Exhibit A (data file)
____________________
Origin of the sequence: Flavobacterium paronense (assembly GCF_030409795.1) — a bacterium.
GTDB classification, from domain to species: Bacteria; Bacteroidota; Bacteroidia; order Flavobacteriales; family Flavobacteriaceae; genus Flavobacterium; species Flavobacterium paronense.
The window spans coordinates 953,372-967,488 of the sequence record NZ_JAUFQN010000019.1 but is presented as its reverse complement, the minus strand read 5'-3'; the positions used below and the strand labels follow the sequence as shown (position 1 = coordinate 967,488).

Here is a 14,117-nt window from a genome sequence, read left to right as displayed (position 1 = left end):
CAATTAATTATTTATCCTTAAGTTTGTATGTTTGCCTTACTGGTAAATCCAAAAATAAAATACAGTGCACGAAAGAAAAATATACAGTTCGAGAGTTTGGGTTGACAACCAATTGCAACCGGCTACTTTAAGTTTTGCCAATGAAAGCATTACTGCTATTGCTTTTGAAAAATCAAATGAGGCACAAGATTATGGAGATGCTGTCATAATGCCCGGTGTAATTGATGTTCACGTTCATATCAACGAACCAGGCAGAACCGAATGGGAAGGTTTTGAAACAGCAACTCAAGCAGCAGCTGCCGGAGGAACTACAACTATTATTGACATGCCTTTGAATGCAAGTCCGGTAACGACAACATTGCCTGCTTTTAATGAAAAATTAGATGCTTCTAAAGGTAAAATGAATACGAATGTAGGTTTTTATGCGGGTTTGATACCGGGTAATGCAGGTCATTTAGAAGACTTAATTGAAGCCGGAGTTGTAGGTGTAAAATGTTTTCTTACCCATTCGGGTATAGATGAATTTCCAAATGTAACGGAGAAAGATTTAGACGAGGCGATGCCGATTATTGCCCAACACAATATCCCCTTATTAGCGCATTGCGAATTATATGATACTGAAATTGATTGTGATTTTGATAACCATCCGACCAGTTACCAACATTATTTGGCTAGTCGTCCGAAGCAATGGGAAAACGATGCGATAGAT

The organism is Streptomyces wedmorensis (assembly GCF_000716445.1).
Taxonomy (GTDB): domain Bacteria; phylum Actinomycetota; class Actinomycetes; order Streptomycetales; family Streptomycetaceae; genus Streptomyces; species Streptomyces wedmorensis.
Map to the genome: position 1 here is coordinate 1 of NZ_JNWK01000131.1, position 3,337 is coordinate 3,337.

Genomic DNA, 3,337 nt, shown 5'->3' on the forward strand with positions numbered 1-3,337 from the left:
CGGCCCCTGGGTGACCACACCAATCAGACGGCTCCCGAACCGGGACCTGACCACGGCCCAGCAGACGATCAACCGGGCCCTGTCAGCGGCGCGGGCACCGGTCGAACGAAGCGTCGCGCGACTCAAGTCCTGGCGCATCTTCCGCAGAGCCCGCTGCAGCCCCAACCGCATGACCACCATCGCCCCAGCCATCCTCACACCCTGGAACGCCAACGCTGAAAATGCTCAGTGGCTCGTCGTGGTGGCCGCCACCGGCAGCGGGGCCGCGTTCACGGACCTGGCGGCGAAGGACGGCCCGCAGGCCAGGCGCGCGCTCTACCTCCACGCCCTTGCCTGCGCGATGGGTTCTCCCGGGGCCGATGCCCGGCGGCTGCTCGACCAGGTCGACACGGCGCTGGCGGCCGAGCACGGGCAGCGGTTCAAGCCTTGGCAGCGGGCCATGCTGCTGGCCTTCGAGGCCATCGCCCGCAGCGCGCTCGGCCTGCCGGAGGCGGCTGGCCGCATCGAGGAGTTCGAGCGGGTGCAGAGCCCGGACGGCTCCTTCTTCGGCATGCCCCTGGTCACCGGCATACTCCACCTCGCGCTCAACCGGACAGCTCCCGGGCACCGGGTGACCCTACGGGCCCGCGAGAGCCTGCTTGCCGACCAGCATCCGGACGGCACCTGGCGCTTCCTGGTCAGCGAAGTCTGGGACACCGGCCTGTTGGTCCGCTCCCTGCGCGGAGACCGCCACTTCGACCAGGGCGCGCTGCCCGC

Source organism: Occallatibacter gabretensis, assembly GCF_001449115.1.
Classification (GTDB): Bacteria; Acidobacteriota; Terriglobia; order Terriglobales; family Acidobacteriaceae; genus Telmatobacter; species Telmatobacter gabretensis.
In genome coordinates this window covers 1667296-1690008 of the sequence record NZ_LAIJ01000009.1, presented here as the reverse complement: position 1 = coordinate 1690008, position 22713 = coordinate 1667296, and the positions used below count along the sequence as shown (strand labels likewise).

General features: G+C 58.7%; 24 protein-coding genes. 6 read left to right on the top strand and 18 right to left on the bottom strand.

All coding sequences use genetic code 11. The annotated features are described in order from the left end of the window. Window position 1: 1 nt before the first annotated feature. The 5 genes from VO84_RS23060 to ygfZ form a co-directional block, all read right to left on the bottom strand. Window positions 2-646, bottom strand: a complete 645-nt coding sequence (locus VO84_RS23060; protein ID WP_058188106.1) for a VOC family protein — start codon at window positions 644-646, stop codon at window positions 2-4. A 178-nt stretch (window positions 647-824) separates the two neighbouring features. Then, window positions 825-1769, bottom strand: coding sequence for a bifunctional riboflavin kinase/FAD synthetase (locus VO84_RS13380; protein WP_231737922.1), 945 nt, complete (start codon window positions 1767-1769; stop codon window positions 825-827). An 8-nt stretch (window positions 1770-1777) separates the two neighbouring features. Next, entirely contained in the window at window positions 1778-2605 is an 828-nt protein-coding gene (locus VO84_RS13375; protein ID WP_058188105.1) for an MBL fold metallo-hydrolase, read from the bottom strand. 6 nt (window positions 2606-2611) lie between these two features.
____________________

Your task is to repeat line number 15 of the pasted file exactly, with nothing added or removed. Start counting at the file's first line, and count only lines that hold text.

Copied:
All coding sequences use genetic code 11. The annotated features are described in order from the left end of the window. Window position 1: 1 nt before the first annotated feature. The 5 genes from VO84_RS23060 to ygfZ form a co-directional block, all read right to left on the bottom strand. Window positions 2-646, bottom strand: a complete 645-nt coding sequence (locus VO84_RS23060; protein ID WP_058188106.1) for a VOC family protein — start codon at window positions 644-646, stop codon at window positions 2-4. A 178-nt stretch (window positions 647-824) separates the two neighbouring features. Then, window positions 825-1769, bottom strand: coding sequence for a bifunctional riboflavin kinase/FAD synthetase (locus VO84_RS13380; protein WP_231737922.1), 945 nt, complete (start codon window positions 1767-1769; stop codon window positions 825-827). An 8-nt stretch (window positions 1770-1777) separates the two neighbouring features. Next, entirely contained in the window at window positions 1778-2605 is an 828-nt protein-coding gene (locus VO84_RS13375; protein ID WP_058188105.1) for an MBL fold metallo-hydrolase, read from the bottom strand. 6 nt (window positions 2606-2611) lie between these two features.